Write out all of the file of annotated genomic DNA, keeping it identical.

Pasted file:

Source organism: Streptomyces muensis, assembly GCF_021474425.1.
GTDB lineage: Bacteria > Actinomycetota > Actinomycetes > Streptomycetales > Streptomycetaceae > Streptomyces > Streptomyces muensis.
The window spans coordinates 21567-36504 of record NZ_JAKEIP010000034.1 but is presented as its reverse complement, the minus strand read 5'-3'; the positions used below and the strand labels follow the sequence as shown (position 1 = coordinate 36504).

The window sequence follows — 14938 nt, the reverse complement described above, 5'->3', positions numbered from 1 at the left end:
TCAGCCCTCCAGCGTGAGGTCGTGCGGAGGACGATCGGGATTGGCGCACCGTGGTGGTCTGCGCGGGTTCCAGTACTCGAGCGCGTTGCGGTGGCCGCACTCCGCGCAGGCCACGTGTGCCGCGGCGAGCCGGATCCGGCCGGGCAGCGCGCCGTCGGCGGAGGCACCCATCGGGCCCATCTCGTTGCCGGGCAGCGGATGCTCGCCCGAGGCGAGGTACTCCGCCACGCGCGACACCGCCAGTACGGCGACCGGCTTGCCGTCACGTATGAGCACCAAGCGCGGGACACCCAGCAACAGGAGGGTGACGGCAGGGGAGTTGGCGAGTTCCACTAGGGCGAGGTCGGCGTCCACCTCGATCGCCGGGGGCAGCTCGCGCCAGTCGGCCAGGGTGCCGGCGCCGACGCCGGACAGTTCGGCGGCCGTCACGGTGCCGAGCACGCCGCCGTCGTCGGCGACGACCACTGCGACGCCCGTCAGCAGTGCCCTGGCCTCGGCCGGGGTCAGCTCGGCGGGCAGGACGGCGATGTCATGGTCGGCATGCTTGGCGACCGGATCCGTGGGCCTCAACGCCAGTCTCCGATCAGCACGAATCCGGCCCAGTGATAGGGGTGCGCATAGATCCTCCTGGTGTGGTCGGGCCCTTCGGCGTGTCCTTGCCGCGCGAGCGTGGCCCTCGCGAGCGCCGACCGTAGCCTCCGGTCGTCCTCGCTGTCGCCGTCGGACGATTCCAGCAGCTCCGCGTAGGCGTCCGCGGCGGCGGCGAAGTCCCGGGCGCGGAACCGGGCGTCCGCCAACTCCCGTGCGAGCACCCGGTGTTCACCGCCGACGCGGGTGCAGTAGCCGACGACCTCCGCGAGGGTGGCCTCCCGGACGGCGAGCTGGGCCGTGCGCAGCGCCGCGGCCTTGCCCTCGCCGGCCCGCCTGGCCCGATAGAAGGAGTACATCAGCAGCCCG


Source organism: Streptomyces muensis, assembly GCF_021474425.1.
GTDB lineage: Bacteria > Actinomycetota > Actinomycetes > Streptomycetales > Streptomycetaceae > Streptomyces > Streptomyces muensis.
The window spans coordinates 21567-36504 of record NZ_JAKEIP010000034.1 but is presented as its reverse complement, the minus strand read 5'-3'; the positions used below and the strand labels follow the sequence as shown (position 1 = coordinate 36504).

The window sequence follows — 14938 nt, the reverse complement described above, 5'->3', positions numbered from 1 at the left end:
TCAGCCCTCCAGCGTGAGGTCGTGCGGAGGACGATCGGGATTGGCGCACCGTGGTGGTCTGCGCGGGTTCCAGTACTCGAGCGCGTTGCGGTGGCCGCACTCCGCGCAGGCCACGTGTGCCGCGGCGAGCCGGATCCGGCCGGGCAGCGCGCCGTCGGCGGAGGCACCCATCGGGCCCATCTCGTTGCCGGGCAGCGGATGCTCGCCCGAGGCGAGGTACTCCGCCACGCGCGACACCGCCAGTACGGCGACCGGCTTGCCGTCACGTATGAGCACCAAGCGCGGGACACCCAGCAACAGGAGGGTGACGGCAGGGGAGTTGGCGAGTTCCACTAGGGCGAGGTCGGCGTCCACCTCGATCGCCGGGGGCAGCTCGCGCCAGTCGGCCAGGGTGCCGGCGCCGACGCCGGACAGTTCGGCGGCCGTCACGGTGCCGAGCACGCCGCCGTCGTCGGCGACGACCACTGCGACGCCCGTCAGCAGTGCCCTGGCCTCGGCCGGGGTCAGCTCGGCGGGCAGGACGGCGATGTCATGGTCGGCATGCTTGGCGACCGGATCCGTGGGCCTCAACGCCAGTCTCCGATCAGCACGAATCCGGCCCAGTGATAGGGGTGCGCATAGATCCTCCTGGTGTGGTCGGGCCCTTCGGCGTGTCCTTGCCGCGCGAGCGTGGCCCTCGCGAGCGCCGACCGTAGCCTCCGGTCGTCCTCGCTGTCGCCGTCGGACGATTCCAGCAGCTCCGCGTAGGCGTCCGCGGCGGCGGCGAAGTCCCGGGCGCGGAACCGGGCGTCCGCCAACTCCCGTGCGAGCACCCGGTGTTCACCGCCGACGCGGGTGCAGTAGCCGACGACCTCCGCGAGGGTGGCCTCCCGGACGGCGAGCTGGGCCGTGCGCAGCGCCGCGGCCTTGCCCTCGCCGGCCCGCCTGGCCCGATAGAAGGAGTACATCAGCAGCCCG